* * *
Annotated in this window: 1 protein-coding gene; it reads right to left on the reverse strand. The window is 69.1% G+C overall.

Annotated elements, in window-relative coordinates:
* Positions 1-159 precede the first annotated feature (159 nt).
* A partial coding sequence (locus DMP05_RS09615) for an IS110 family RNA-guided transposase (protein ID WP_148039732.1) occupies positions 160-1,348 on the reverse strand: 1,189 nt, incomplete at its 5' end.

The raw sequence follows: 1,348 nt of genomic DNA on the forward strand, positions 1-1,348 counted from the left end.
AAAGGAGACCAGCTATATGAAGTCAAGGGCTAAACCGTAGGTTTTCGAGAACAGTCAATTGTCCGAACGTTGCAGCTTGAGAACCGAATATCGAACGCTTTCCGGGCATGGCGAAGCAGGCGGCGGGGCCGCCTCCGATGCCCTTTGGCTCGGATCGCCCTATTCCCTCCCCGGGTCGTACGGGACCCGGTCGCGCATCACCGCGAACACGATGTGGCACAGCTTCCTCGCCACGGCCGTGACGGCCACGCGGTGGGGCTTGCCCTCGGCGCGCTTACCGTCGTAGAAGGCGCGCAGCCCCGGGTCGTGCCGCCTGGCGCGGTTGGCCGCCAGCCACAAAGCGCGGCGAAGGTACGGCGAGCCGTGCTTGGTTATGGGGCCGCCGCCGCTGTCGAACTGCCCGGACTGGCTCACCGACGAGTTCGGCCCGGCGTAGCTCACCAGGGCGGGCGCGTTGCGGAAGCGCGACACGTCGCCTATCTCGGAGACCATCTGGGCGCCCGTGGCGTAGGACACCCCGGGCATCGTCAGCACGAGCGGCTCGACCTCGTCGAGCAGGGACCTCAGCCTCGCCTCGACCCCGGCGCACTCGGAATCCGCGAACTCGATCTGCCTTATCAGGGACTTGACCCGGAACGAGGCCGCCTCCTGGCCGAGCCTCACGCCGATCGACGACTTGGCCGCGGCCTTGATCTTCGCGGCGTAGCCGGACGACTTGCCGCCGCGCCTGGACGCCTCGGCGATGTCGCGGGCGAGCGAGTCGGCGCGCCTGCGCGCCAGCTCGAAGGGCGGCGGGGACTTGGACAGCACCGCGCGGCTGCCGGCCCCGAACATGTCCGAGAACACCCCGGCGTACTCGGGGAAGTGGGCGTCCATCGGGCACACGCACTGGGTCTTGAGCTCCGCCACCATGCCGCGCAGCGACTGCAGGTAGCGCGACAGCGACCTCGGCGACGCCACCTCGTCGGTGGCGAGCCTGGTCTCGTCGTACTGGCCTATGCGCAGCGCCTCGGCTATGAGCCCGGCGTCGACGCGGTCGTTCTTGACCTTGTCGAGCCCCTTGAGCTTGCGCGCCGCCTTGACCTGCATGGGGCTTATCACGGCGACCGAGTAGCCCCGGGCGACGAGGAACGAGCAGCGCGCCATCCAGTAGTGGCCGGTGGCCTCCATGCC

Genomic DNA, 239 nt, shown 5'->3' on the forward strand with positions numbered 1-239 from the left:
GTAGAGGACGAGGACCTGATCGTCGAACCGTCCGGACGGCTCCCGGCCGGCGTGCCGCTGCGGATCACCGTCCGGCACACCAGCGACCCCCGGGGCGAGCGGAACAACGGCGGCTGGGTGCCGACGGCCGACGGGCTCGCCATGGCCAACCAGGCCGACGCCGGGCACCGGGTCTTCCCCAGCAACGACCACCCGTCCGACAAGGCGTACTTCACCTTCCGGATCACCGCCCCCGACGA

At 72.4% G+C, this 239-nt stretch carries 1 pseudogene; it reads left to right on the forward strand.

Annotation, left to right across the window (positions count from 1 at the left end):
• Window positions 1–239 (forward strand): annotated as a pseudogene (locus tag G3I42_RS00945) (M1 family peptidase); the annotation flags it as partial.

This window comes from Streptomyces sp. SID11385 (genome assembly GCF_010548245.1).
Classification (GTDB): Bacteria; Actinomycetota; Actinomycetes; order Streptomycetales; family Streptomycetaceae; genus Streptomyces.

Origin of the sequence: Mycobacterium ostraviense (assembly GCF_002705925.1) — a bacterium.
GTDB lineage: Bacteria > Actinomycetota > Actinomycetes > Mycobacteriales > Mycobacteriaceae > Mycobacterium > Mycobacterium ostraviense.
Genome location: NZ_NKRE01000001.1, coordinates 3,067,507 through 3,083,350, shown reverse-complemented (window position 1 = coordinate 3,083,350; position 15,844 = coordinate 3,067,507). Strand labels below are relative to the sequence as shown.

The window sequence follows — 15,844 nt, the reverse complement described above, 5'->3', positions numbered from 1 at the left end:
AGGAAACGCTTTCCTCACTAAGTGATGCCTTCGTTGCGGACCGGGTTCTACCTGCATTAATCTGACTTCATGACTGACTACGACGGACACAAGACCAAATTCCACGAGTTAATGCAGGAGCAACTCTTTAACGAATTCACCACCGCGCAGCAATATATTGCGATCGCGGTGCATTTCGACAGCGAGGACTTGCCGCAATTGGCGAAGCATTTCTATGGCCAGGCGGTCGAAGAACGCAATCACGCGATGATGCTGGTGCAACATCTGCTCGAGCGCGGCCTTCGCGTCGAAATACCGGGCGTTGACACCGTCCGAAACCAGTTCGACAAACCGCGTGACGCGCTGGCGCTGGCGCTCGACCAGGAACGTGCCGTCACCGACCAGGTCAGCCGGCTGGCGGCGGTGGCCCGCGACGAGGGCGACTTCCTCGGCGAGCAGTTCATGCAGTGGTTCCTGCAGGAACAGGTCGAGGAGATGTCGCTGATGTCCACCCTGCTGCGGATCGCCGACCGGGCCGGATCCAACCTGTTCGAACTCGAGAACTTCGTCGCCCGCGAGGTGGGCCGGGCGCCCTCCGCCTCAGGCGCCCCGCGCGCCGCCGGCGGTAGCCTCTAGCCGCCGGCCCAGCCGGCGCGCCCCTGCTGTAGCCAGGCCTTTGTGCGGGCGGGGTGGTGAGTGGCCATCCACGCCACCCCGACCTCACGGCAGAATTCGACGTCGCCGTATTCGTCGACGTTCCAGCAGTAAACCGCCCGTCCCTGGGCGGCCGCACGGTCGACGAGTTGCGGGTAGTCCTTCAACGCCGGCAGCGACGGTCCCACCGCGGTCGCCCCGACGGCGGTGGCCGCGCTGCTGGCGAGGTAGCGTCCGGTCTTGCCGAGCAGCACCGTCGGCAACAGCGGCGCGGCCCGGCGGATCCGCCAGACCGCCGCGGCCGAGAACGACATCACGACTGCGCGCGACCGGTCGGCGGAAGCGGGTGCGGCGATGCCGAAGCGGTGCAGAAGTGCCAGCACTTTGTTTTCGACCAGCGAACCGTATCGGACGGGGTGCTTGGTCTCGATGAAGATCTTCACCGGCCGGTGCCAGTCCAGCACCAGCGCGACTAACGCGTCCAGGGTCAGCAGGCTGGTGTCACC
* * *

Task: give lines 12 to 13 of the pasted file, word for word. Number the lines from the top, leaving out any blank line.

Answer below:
This window comes from Streptomyces sp. SID11385 (genome assembly GCF_010548245.1).
Classification (GTDB): Bacteria; Actinomycetota; Actinomycetes; order Streptomycetales; family Streptomycetaceae; genus Streptomyces.